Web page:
The National Fight against Opiate Addiction & What It Means for NJ
Opiate addiction has reached epidemic levels across the country, and New Jersey has been hit hard. Drugs like prescription painkillers, heroin, and now fentanyl have all been increasingly behind the skyrocketing rates of opiate overdose. The Governor’s Council on Drug on Alcoholism & Drug Abuse (GCADA) calls the deaths caused by heroin use the “number one health care crisis confronting New Jersey.
Update: Dr. Philip Horowitz is now the former CEO of Sunrise House
An Interview with Dr. Philip Horowitz, CEO of Sunrise House
GCADA reports that:
- More deaths in New Jersey are caused by drug overdose than by car accidents, traditionally the leading cause of accidental death in the US.
- Population groups once identified as “low risk” are increasingly struggling with opiate abuse, addiction, and overdose.
- Drug rehab admissions based on the need for opiate addiction treatment increased 200 percent between 2007 and 2012 and almost 700 percent over the 10 years prior to 2012.
- Of the 8,300 people admitted for treatment for opiate addiction in 2012, about 40 percent were aged 25 or younger.
From 2010 to 2013, the rate of heroin overdose deaths in NJ was three times that of the national average
Across the country, heroin overdose deaths specifically have soared in the past few years. According to the National Institute on Drug Abuse (NIDA), the number of US deaths caused by heroin increased sixfold between 2001 and 2014, but in New Jersey, the rates are exceedingly higher: Every year, from 2010 to 2013, the rate of heroin overdose deaths in NJ was three times that of the national average.
What Is Driving Heroin Overdose Rates in NJ?
Dr. Philip Horowitz is the CEO of Sunrise House Treatment Centerin Lafayette, New Jersey. With almost four decades invested in helping families in New Jersey overcome substance abuse and addiction, Dr. Horowitz is uniquely positioned to note the changing trends in drug use, abuse, overdose, and treatment in New Jersey. He cites tainted heroin supplies and increased purity as driving forces behind these incredible statistics and emphasizes that the problem is not isolated to any one particular area in the state.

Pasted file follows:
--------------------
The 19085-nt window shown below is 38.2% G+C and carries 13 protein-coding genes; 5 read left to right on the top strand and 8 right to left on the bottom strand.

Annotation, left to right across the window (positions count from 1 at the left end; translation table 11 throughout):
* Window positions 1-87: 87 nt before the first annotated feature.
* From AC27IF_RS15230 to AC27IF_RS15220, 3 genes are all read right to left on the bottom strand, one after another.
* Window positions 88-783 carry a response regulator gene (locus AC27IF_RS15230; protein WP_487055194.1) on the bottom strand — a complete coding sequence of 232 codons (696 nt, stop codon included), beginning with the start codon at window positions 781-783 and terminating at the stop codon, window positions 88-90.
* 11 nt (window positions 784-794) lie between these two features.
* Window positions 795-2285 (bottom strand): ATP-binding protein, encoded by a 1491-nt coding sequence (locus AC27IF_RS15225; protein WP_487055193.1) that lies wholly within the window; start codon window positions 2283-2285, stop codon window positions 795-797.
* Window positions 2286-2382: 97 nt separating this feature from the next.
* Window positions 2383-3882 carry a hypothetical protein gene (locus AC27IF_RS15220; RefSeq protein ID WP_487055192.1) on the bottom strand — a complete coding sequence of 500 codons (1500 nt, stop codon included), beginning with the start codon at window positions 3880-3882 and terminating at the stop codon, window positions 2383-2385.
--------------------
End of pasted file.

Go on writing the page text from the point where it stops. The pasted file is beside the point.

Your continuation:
Says Dr. Horowitz:
In one county, located at the New Jersey Shore, [they] experienced 107 deaths due to heroin and opiate overdose between January and April 2015, compared to nine who had died in the county from homicides.
In rural Sussex County, a county still with farms and agriculture, from January through August of 2016, there were 21 accidental overdose deaths. Without Narcan administered, there would have been an additional 80 deaths. In the urban centers of Pennsylvania, the purity rates are around 60 percent; in Newark, NJ, they are over 60 percent.
It is this high rate of purity that is particularly troubling, according to Dr. Horowitz. The rapid and intense high created by use of heroin at such high purity levels can be almost immediately addicting to users, and cravings can begin with the first few uses. He points out that, prior to the year 2000, heroin purity rates were closer to between 2 percent and 4 percent.
As heroin became purer and less expensive, and pain medication was prescribed without consideration of consequence, the numbers of people and the demographics changed radically. At this point in New Jersey, the numbers of heroin/opiate addicted are still on the rise across all socioeconomic levels, as well as ages. The stereotype of the poor urban unemployed has been eclipsed so that rural and suburban counties are managing increasing numbers of addicted individuals.
Fentanyl-Laced and Carfentanil-Laced Heroin
In 2010, painkillers appeared to be the driving force of the opiate addiction epidemic. Over the next few years, we saw a shift toward heroin use and abuse, and then in the last year, fentanyl-laced heroin has become an increasing issue. Now, heroin laced with carfentanil is the latest overpowering combination to hit the streets. It does not seem to be the case that people are seeking out fentanyl-laced or carfentanil-laced heroin. Rather, it seems that drug dealers who are seeking to increase the potency of their product in order to keep customers are adding these potent substances to the heroin they are selling consumers. Unknowingly, many are taking their “usual” dose of heroin and ultimately experience an overwhelming, if not fatal, overdose, and there is no way to tell in advance of taking the drug exactly what it contains.